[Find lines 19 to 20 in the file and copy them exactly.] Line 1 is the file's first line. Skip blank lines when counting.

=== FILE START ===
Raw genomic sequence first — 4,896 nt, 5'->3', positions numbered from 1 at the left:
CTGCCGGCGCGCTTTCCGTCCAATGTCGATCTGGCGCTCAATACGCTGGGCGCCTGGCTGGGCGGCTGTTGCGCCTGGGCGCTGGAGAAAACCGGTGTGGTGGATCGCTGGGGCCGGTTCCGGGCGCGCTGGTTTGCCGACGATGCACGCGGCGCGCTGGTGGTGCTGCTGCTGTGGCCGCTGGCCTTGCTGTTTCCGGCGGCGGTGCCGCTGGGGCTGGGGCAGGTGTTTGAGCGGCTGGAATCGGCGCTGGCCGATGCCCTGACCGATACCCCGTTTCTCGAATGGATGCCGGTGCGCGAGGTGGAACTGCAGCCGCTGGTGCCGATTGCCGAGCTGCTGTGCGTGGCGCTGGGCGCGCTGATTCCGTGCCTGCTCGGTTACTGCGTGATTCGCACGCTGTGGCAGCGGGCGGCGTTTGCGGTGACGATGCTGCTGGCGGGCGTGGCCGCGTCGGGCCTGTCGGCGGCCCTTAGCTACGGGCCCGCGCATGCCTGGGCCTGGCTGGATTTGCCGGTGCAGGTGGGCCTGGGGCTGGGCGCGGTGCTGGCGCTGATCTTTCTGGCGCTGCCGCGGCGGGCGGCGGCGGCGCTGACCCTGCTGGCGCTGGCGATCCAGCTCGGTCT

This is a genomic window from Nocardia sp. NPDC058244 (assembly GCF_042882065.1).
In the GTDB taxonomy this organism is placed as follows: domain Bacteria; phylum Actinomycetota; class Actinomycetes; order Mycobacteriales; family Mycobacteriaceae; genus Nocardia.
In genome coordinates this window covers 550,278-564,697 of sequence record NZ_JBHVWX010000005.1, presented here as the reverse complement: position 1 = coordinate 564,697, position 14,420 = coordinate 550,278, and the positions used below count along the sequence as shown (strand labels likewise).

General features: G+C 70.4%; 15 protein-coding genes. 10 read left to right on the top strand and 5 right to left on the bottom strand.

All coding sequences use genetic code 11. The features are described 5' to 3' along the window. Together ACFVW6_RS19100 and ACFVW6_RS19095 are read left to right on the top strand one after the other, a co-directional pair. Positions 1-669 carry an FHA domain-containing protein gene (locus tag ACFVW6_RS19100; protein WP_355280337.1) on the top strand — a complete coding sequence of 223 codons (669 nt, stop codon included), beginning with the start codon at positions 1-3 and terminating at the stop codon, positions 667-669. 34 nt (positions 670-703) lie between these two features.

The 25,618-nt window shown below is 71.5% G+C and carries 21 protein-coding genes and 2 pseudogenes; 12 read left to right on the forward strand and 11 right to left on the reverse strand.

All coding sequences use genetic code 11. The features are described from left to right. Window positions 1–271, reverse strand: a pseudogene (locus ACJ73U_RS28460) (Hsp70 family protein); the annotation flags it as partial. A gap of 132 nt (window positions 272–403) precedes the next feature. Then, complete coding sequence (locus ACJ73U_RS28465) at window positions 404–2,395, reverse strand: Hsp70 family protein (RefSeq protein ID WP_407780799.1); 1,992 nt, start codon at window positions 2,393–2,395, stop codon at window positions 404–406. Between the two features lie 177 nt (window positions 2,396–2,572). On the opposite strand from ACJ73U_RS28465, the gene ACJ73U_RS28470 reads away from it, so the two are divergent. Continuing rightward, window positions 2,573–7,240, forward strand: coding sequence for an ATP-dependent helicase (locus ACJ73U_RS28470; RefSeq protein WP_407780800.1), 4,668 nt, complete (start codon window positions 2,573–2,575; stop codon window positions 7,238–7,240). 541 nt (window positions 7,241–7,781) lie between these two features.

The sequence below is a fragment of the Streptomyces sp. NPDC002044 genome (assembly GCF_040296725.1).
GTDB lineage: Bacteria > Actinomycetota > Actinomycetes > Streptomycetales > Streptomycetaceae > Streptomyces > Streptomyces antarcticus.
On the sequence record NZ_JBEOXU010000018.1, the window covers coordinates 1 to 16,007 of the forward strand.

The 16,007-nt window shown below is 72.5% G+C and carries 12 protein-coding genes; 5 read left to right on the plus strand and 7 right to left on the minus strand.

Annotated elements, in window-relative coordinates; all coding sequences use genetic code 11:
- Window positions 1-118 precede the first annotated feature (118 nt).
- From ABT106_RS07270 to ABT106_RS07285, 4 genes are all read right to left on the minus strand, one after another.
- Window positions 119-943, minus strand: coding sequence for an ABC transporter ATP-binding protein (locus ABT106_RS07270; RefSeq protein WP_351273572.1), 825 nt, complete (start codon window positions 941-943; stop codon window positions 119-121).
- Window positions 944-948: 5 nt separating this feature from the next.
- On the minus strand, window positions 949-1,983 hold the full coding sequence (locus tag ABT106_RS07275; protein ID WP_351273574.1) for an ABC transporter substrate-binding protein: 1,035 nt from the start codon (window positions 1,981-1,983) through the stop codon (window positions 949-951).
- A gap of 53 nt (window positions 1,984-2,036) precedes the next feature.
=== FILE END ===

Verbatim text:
- On the minus strand, window positions 949-1,983 hold the full coding sequence (locus tag ABT106_RS07275; protein ID WP_351273574.1) for an ABC transporter substrate-binding protein: 1,035 nt from the start codon (window positions 1,981-1,983) through the stop codon (window positions 949-951).
- A gap of 53 nt (window positions 1,984-2,036) precedes the next feature.